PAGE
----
The Scottish Parliament's think-tank

Post-Brexit Common Frameworks

Bruce Crawford MSP introduces the Post Brexit Common Frameworks event at the RSE, George Street. 02 November 2018 . Pic - Andrew Cowan/Scottish Parliament

In November 2018, the Futures Forum collaborated with the Scottish Parliament’s Finance and Constitution Committee and the Royal Society of Edinburgh to consider the arrangements for governing the United Kingdom after the UK leaves the European Union.

Read the full report here: Common Frameworks Conference Event Report


As the UK leaves the European Union, it will no longer be subject to European legislation that sets legally binding frameworks in a series of policy areas.

UK Common Frameworks are the key mechanism by which the UK Government and devolved Governments might seek to develop and deliver a UK-wide approach in those key policy areas. As a form of intergovernmental relations, they will be a new way of working across the UK.

Organised the Futures Forum in conjunction with the Finance and Constitution Committee, the Royal Society of Edinburgh and the Parliament’s External Experts Panel, this half-day conference at the Royal Society of Edinburgh explored what these frameworks might look like and how they might work.

It looked at the role of Parliaments and stakeholders such as business, voluntary organisations and the public sector in considering their development, implementation and delivery. It also considered what should happen if disagreements arise.

As conference chair, Bruce Crawford MSP, convener of the Scottish Parliament’s Finance and Constitution Committee, introduced the event. He welcomed participants, including members of the Scottish Parliament, House of Commons, House of Lords and National Assembly for Wales, as well as experts from academia, industry and the third sector from throughout the UK.


Michael Russell MSP, Cabinet Secretary for Government Business and Constitutional Relations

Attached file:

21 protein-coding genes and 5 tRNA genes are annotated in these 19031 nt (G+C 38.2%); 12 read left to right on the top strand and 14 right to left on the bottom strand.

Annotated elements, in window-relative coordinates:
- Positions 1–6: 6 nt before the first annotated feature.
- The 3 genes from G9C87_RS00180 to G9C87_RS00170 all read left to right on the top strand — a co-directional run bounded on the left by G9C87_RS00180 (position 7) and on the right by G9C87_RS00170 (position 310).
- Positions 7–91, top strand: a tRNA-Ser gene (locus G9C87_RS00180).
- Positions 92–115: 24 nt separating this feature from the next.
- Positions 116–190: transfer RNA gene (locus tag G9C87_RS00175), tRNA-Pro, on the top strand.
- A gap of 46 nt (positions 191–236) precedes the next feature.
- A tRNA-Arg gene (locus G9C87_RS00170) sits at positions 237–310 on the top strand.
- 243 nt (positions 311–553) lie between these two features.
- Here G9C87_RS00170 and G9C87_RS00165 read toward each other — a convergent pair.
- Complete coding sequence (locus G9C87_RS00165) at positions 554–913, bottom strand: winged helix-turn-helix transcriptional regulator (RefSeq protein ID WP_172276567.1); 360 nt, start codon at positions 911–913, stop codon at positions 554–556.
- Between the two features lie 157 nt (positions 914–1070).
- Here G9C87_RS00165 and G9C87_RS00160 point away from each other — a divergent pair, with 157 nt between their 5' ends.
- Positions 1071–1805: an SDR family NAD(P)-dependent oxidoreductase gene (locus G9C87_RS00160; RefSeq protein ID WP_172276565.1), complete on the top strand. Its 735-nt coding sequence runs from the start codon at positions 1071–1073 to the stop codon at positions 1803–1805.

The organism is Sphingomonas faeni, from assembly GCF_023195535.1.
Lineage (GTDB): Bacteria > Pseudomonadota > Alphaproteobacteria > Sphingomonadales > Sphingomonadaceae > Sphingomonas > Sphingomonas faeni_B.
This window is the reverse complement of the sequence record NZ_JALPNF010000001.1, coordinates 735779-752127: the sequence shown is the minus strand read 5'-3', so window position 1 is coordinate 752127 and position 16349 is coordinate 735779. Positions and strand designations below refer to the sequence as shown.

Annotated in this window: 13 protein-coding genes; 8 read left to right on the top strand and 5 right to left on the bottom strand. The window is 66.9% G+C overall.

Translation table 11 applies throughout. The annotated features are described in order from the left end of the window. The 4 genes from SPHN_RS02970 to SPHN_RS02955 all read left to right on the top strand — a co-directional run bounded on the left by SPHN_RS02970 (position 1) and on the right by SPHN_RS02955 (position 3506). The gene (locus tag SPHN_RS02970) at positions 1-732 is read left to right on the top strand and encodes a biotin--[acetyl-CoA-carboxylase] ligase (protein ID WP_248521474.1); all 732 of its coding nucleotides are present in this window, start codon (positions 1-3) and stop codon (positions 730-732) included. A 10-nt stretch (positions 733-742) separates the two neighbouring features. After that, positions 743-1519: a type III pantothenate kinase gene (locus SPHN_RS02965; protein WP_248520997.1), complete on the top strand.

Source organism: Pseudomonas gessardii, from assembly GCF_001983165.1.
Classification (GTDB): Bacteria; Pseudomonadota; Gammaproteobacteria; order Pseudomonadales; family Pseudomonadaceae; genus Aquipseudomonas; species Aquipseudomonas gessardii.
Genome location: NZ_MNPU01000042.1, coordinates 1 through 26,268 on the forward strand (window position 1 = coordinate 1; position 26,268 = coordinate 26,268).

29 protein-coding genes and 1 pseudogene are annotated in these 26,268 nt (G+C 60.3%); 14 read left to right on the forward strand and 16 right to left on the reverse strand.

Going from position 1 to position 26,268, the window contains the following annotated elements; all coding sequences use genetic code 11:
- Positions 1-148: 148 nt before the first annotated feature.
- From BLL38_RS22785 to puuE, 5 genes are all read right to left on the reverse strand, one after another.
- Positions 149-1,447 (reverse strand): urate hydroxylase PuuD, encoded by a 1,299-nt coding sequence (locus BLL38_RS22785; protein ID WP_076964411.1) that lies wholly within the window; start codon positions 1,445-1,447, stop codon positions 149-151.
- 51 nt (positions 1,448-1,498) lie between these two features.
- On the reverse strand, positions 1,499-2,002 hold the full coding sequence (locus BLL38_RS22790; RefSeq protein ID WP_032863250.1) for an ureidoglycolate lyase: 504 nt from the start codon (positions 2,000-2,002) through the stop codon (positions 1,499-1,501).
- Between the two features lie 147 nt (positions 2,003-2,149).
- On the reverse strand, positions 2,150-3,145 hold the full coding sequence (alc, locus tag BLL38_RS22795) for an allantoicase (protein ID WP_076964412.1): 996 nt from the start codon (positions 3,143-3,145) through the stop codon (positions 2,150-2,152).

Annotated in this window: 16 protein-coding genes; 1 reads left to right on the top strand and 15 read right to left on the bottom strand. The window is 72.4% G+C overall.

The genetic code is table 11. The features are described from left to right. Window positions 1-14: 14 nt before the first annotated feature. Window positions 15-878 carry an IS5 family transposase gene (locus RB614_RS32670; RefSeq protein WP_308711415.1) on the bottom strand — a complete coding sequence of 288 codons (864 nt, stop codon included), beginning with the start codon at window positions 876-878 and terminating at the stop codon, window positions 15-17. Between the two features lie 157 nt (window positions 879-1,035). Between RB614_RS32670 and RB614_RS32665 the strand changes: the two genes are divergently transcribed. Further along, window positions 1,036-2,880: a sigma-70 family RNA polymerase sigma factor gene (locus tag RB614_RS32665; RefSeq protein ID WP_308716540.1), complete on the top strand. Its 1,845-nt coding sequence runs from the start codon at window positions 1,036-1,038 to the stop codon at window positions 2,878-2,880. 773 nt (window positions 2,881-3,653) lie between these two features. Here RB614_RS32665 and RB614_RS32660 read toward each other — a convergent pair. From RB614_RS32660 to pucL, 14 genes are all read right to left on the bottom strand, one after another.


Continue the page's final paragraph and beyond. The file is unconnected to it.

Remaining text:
The Cabinet Secretary opened his contribution by noting that, although the Scottish Government did not want and does not want Brexit to happen, he hoped that the Administrations throughout the United Kingdom can work together and find a way forward to make the process happen. The Cabinet Secretary noted that the principles of Common Frameworks had been agreed, and there was now a need to test those principles against the reality of the different situations in which they would be needed. It is in these tests that the the importance of a dispute resolution comes in, as disagreements will inevitably happen.


Clare Slipper, NFU Scotland

Clare opened by noting that, since the EU referendum, one of NFU Scotland’s key priorities has been to support the development and delivery of a new system of agricultural support that genuinely fits the specific needs of Scottish farmers and crofters. Although not constitutional experts, NFU Scotland can communicate the concerns of its members, which are not necessarily about where the powers will sit after we leave the EU but about what will be done with them. Ms Slipper noted that Scotland’s farmers and crofters help maintain the agricultural patchwork that contributes to Scotland’s USP as a producer of high quality food and drink. The fact that agriculture also keeps people on the land – in its remotest communities, stimulating rural economies, and managing the environment and landscapes – is why after Brexit it is crucial that a new agricultural support system for Scotland is developed.

Read the full report here: Common Frameworks Conference Event Report

Post-event work

The discussions at the event have fed into two parliamentary inquiries. Click the links below to find out more:

Scottish Parliament Finance and Constitution Committee Inquiry on Common Frameworks

House of Commons Scottish Affairs Committee Inquiry on the Relationship between the UK and Scottish Governments